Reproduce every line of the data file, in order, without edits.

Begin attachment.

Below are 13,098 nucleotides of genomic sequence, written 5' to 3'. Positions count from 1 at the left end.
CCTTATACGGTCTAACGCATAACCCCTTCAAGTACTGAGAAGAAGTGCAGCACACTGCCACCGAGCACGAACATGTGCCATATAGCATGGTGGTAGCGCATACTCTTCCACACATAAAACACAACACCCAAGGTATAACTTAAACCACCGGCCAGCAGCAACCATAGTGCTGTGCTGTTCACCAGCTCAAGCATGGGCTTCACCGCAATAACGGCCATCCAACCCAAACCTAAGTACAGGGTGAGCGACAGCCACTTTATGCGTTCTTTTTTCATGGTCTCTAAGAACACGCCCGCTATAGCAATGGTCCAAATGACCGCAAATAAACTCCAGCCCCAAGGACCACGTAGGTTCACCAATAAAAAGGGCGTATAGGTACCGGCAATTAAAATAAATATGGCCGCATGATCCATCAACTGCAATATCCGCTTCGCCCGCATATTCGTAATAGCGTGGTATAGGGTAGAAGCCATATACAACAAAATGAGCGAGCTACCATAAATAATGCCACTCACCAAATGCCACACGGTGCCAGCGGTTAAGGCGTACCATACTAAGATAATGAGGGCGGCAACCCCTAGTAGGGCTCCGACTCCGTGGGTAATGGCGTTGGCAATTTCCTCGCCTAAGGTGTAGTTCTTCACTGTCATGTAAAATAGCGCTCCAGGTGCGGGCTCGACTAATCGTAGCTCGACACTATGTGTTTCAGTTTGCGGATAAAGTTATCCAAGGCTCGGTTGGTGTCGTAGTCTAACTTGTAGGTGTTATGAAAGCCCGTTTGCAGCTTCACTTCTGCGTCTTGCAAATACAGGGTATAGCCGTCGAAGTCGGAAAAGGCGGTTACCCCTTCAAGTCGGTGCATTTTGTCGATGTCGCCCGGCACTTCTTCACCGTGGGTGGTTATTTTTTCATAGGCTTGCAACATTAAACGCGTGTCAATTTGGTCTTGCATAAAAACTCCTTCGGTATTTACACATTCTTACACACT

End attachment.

Below are 13,098 nucleotides of genomic sequence, written 5' to 3'. Positions count from 1 at the left end.
CCTTATACGGTCTAACGCATAACCCCTTCAAGTACTGAGAAGAAGTGCAGCACACTGCCACCGAGCACGAACATGTGCCATATAGCATGGTGGTAGCGCATACTCTTCCACACATAAAACACAACACCCAAGGTATAACTTAAACCACCGGCCAGCAGCAACCATAGTGCTGTGCTGTTCACCAGCTCAAGCATGGGCTTCACCGCAATAACGGCCATCCAACCCAAACCTAAGTACAGGGTGAGCGACAGCCACTTTATGCGTTCTTTTTTCATGGTCTCTAAGAACACGCCCGCTATAGCAATGGTCCAAATGACCGCAAATAAACTCCAGCCCCAAGGACCACGTAGGTTCACCAATAAAAAGGGCGTATAGGTACCGGCAATTAAAATAAATATGGCCGCATGATCCATCAACTGCAATATCCGCTTCGCCCGCATATTCGTAATAGCGTGGTATAGGGTAGAAGCCATATACAACAAAATGAGCGAGCTACCATAAATAATGCCACTCACCAAATGCCACACGGTGCCAGCGGTTAAGGCGTACCATACTAAGATAATGAGGGCGGCAACCCCTAGTAGGGCTCCGACTCCGTGGGTAATGGCGTTGGCAATTTCCTCGCCTAAGGTGTAGTTCTTCACTGTCATGTAAAATAGCGCTCCAGGTGCGGGCTCGACTAATCGTAGCTCGACACTATGTGTTTCAGTTTGCGGATAAAGTTATCCAAGGCTCGGTTGGTGTCGTAGTCTAACTTGTAGGTGTTATGAAAGCCCGTTTGCAGCTTCACTTCTGCGTCTTGCAAATACAGGGTATAGCCGTCGAAGTCGGAAAAGGCGGTTACCCCTTCAAGTCGGTGCATTTTGTCGATGTCGCCCGGCACTTCTTCACCGTGGGTGGTTATTTTTTCATAGGCTTGCAACATTAAACGCGTGTCAATTTGGTCTTGCATAAAAACTCCTTCGGTATTTACACATTCTTACACACT